Group D underdogs Tunisia are their final opponents on 30th November and Deschamps will hope to have already secured safe passage through to the elimination rounds by the time the two meet in Al Rayyan.
Topping Group D would set them up for a Round of 16 tie with the runners-up of Group C, likely to be either Mexico or Poland.
Deschamps surpassed a decade in charge of France in July this year and this will be his fifth major tournament finals in charge.
Captain of France's World Cup-winning squad in 1998, the 53-year-old became just the third man to win the competition as both a player and a manager in 2018.
Deschamps is known to put team cohesiveness above individual talent, ruthlessly omitting star players such as Samir Nasri and Benzema from major tournament squads in 2014 and 2018.
Benzema, 12/1 to be the tournament's leading scorer, may be heading towards the twilight of his career but there are few players performing at his level right now and if he can take his club form to Qatar not even Kylian Mbappe can outshine him.
The Real Madrid forward scored 44 goals for his club last season and was the standout player in their successful La Liga and Champions League campaigns. He has also excelled since returning to the France squad last summer, with Deschamps utilising his intelligent movement to both get on the end of chances and drop deep to create opportunities for his teammates.
Aurelien Tchouameni earned his first cap for France in September 2021 and a fantastic season for Monaco earned him a big-money move to Real Madrid this summer.
The 22-year-old defensive midfielder featured in all four of France's UEFA Nations League fixtures in June and his athleticism, coupled with his proficient capabilities on the ball, make him the perfect long-term successor to N'Golo Kante.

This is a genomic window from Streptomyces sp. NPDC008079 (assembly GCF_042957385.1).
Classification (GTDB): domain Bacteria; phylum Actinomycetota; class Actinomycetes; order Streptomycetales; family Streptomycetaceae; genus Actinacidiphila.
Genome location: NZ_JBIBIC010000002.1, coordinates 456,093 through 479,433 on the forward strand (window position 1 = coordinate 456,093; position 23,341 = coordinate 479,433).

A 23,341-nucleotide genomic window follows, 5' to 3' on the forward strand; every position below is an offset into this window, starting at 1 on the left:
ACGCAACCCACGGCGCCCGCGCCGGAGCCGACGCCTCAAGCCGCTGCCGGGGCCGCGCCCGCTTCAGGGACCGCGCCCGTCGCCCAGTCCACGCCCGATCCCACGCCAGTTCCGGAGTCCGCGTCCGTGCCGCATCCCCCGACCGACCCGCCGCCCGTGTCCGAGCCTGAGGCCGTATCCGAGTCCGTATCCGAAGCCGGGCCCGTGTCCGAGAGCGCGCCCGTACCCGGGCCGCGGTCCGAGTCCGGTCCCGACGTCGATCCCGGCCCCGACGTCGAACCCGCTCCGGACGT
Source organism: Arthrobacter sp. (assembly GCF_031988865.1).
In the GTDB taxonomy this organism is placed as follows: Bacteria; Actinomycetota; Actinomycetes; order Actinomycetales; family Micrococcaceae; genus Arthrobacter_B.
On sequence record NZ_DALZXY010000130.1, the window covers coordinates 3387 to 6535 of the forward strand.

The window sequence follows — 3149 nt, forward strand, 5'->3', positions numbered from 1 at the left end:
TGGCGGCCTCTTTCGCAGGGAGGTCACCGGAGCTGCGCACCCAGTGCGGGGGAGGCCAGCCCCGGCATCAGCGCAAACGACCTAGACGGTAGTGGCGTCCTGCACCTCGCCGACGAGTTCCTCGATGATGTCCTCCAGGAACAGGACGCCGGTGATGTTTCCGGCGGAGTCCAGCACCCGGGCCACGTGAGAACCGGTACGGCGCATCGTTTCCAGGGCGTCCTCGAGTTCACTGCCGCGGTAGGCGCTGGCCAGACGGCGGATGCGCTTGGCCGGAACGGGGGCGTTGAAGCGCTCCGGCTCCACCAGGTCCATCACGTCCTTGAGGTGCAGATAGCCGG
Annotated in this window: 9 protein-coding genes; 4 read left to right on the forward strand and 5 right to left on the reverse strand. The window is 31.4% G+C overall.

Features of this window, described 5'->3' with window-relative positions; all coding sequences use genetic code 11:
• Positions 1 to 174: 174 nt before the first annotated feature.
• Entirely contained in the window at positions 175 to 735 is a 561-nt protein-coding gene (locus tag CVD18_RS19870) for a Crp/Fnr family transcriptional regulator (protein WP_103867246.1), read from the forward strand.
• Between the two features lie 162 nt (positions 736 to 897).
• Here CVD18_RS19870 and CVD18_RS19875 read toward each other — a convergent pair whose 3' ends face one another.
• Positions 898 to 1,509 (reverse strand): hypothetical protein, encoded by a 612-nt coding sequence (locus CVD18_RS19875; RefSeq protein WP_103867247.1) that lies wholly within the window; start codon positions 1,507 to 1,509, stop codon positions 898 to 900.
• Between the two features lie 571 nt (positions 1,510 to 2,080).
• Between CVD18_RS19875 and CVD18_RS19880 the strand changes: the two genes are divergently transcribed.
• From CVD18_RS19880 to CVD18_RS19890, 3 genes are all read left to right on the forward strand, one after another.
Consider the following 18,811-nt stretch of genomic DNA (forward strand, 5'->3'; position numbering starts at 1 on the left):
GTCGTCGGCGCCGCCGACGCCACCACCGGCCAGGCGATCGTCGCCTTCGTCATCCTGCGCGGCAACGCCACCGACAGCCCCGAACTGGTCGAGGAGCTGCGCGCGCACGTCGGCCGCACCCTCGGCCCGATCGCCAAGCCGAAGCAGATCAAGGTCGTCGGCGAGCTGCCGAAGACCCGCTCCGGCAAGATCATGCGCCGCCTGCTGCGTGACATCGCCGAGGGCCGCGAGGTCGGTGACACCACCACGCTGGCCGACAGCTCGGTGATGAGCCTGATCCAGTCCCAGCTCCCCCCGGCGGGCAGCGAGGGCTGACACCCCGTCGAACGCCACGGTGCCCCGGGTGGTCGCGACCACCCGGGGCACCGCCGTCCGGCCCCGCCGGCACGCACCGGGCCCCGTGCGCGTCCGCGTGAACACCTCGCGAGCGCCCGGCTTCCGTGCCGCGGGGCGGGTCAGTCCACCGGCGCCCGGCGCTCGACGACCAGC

France predicted line-up (4-3-3): Hugo Lloris; Benjamin Pavard, Raphael Varane, Presnel Kimpembe, Lucas Hernandez; Eduardo Camavinga, Matteo Guendouzi, Aurelien Tchouameni; Antoine Griezmann, Kylian Mbappe, Karim Benzema.
Didier Deschamps' switch to a 3-5-2 setup was criticised following their Euro 2020 exit and while the system has been seen since France's most recent outings suggest a return to the more familiar 4-3-3 could be on the cards, despite the injuries to both Paul Pogba and Kante.
A defensively sound double pivot is utilised, linking up with an attack that includes Kylian Mbappe coming in from wide and Benzema and Griezmann feeding balls in behind for the PSG star.
Their injuries in midfield leave them vulnerable but the young talent coming through always makes Les Bleus dangerous.
It has been 50 years since a team last won back-to-back World Cups but this France squad has the talent necessary to replicate that great Brazil team of 1958 and 1962.
Their summer UEFA Nations League performances are concerning but Deschamps experimented with his line-up a lot in that quartet of fixtures and was without the likes of Kante and Raphael Varane for much, if not all, of that time.
They should have few problems navigating their way out of Group D and when they are on song there are very few sides in world football that can stop them.